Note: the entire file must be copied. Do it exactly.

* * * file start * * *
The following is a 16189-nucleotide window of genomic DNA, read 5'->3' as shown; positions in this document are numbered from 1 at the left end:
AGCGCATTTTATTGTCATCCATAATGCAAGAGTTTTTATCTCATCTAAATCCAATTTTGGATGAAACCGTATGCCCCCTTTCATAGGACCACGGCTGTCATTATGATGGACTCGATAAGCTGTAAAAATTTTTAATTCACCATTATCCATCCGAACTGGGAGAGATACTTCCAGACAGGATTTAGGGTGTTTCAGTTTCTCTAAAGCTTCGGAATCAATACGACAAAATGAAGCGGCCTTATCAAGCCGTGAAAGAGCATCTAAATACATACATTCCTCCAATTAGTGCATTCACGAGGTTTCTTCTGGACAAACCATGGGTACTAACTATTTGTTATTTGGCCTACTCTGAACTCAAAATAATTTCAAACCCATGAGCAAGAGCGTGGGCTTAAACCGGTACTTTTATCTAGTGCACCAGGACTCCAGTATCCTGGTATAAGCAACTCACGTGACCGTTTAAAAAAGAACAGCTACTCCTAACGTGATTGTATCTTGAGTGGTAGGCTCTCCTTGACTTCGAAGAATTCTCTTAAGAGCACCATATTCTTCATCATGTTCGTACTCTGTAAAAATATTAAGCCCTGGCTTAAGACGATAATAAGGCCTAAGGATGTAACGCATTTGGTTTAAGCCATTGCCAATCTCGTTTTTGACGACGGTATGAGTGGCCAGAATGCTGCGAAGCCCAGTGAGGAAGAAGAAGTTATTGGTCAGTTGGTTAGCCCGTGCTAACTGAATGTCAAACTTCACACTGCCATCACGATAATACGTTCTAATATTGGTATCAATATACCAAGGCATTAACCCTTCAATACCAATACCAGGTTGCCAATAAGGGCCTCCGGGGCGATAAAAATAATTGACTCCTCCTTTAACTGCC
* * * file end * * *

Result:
The following is a 16189-nucleotide window of genomic DNA, read 5'->3' as shown; positions in this document are numbered from 1 at the left end:
AGCGCATTTTATTGTCATCCATAATGCAAGAGTTTTTATCTCATCTAAATCCAATTTTGGATGAAACCGTATGCCCCCTTTCATAGGACCACGGCTGTCATTATGATGGACTCGATAAGCTGTAAAAATTTTTAATTCACCATTATCCATCCGAACTGGGAGAGATACTTCCAGACAGGATTTAGGGTGTTTCAGTTTCTCTAAAGCTTCGGAATCAATACGACAAAATGAAGCGGCCTTATCAAGCCGTGAAAGAGCATCTAAATACATACATTCCTCCAATTAGTGCATTCACGAGGTTTCTTCTGGACAAACCATGGGTACTAACTATTTGTTATTTGGCCTACTCTGAACTCAAAATAATTTCAAACCCATGAGCAAGAGCGTGGGCTTAAACCGGTACTTTTATCTAGTGCACCAGGACTCCAGTATCCTGGTATAAGCAACTCACGTGACCGTTTAAAAAAGAACAGCTACTCCTAACGTGATTGTATCTTGAGTGGTAGGCTCTCCTTGACTTCGAAGAATTCTCTTAAGAGCACCATATTCTTCATCATGTTCGTACTCTGTAAAAATATTAAGCCCTGGCTTAAGACGATAATAAGGCCTAAGGATGTAACGCATTTGGTTTAAGCCATTGCCAATCTCGTTTTTGACGACGGTATGAGTGGCCAGAATGCTGCGAAGCCCAGTGAGGAAGAAGAAGTTATTGGTCAGTTGGTTAGCCCGTGCTAACTGAATGTCAAACTTCACACTGCCATCACGATAATACGTTCTAATATTGGTATCAATATACCAAGGCATTAACCCTTCAATACCAATACCAGGTTGCCAATAAGGGCCTCCGGGGCGATAAAAATAATTGACTCCTCCTTTAACTGCC